Yeah, I see how that happens. I think fortunately for my sisters and I, our parents are pretty gung-ho sort of people. And if we came in a bit rattled they’d just throw us back in the water and say, “Get over it, it’s fine” [laughs]. There are actually so many moments where you see surfing saving kids. When you’re a teenager and your hormones are going crazy and your energy levels are through the roof and your mind is completely mush and you have no idea what you want to be doing with your life, you go to the beach and the surf’s interesting. You end up surfing for hours and coming in physically exhausted but energetically cleansed and boosted and in some ways soothed. It’s like a paradox. You get physical exhaustion but then this sort of finer energetic stimulation and cleansing happens. Which is just perfect for a teenager, boy or girl, ’cause you come in and you’re so tired and hungry—all you want to do is eat and go to sleep. Then you wake up the next day and do it all over again. I think it keeps you out of that weird “doldrummy” state where you have all this energy, you’ve got no idea what you want to do with it as a teenager and you end up doing a lot of stupid stuff. And I’m sure there are lots of teenage surfers who still do stupid stuff. But I had a lot of friends from that period who were really healthy kids because of surfing. And also because of this kind of community thing that you get pulled into where you’ve got local clubs and people of all the generations to keep you in place when you’re being a bit of a knucklehead.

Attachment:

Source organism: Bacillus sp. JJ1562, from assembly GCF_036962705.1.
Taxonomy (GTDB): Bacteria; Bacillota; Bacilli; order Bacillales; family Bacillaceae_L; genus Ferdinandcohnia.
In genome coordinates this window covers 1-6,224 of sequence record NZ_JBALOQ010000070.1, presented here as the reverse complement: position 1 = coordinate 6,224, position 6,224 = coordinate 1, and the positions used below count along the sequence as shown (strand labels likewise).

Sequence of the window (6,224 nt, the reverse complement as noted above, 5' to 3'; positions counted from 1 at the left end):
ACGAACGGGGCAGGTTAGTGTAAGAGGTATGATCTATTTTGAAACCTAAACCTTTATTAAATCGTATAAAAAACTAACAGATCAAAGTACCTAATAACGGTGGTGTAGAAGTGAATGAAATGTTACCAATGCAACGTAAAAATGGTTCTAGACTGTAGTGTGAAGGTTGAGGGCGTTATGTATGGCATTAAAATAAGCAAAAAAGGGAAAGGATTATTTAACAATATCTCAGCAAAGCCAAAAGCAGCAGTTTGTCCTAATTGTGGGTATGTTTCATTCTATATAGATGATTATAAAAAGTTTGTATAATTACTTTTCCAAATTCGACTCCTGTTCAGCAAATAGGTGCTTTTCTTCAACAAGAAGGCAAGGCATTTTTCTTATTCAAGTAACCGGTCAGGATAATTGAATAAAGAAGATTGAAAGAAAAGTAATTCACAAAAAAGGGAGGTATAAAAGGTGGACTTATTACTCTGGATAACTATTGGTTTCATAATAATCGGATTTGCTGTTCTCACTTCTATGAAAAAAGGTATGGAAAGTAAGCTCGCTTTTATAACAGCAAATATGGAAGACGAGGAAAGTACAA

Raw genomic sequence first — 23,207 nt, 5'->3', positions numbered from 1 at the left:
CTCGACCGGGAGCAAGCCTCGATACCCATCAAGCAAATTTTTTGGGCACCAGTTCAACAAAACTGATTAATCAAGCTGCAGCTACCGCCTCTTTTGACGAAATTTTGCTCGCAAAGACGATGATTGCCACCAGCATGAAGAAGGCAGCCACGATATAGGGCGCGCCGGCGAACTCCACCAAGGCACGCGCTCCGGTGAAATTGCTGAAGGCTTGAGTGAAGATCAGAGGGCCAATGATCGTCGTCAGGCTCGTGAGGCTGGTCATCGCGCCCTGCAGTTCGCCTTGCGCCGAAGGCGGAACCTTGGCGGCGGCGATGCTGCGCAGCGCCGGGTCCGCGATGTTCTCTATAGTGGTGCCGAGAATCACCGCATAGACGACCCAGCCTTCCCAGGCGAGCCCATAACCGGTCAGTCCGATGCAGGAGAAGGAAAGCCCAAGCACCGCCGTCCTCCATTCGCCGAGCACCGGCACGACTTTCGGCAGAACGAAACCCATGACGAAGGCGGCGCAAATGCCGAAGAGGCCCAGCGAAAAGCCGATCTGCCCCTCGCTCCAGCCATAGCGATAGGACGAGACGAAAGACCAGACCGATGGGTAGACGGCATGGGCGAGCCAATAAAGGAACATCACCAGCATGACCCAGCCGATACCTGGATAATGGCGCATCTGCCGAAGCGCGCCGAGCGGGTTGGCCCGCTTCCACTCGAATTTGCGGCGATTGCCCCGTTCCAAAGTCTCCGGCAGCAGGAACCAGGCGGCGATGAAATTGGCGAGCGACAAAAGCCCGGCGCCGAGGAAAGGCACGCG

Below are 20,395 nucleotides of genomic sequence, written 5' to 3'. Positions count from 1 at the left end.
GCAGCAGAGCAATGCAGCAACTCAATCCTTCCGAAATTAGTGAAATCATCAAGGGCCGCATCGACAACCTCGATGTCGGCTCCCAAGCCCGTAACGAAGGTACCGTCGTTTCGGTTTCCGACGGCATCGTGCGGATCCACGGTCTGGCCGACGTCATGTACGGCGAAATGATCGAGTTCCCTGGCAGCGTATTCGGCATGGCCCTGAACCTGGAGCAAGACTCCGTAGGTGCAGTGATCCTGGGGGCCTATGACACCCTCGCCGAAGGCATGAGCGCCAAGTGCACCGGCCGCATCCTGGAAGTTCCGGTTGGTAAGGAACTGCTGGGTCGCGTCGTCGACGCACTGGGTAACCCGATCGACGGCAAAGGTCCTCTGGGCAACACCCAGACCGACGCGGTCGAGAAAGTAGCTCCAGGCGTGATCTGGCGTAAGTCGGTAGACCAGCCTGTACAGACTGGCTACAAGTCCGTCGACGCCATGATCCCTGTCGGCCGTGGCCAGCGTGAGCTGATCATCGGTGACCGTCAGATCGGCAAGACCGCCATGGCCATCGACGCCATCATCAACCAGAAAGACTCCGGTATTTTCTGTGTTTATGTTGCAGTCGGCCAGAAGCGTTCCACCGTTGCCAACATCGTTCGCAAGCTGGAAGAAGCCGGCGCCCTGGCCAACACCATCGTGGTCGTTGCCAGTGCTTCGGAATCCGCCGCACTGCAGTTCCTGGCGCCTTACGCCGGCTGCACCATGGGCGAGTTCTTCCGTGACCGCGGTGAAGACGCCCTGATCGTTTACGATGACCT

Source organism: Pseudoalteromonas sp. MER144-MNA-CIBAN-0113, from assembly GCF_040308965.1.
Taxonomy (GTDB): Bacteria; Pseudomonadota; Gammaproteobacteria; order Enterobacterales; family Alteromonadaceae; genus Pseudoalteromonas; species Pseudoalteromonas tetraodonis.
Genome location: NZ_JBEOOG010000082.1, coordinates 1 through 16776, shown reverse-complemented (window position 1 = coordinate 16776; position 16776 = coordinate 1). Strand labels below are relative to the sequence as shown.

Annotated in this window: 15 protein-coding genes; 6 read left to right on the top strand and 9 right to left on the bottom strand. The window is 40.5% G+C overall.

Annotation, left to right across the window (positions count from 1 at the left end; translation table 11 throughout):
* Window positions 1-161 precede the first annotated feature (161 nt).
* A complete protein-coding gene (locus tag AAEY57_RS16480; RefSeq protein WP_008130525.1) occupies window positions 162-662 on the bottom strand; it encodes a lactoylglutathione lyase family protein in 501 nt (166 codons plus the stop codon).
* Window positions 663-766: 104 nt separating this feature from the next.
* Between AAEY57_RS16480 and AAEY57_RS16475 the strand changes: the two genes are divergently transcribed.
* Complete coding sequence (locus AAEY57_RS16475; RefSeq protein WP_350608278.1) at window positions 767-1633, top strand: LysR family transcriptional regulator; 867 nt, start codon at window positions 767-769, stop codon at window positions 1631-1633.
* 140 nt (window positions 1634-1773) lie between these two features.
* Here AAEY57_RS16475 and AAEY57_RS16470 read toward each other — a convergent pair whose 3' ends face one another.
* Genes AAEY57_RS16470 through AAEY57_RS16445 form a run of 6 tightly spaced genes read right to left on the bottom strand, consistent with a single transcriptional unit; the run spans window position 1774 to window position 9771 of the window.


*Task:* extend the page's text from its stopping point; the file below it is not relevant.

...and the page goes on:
You seem like a very soulful person, and I wonder, did you have that modelled for you growing up?

I had family breakups and a very sort of volatile father figure who was an amazing character but experienced a lot of violence in his early life,  a lot of physical trauma. When my parents split up I was around 13, and by then a complete surf nut, in the water all the time. And two older guys, one about 15 years older than me and another, phwoar, I think about a good 35 years older than me, took me under their wings. After school if the surf wasn’t too good I’d go hang out with Rod Morgan, the younger guy, who was a lifeguard. And I’d sit up in his tower with him and watch the ocean and talk about surfing and life and just listen to his stories. And then the other character was a shaper from Burleigh Heads, Dick Van Straalen who was a very illuminated character. Very free-thinking and enthusiastic and a real artful shaper in the surfing world.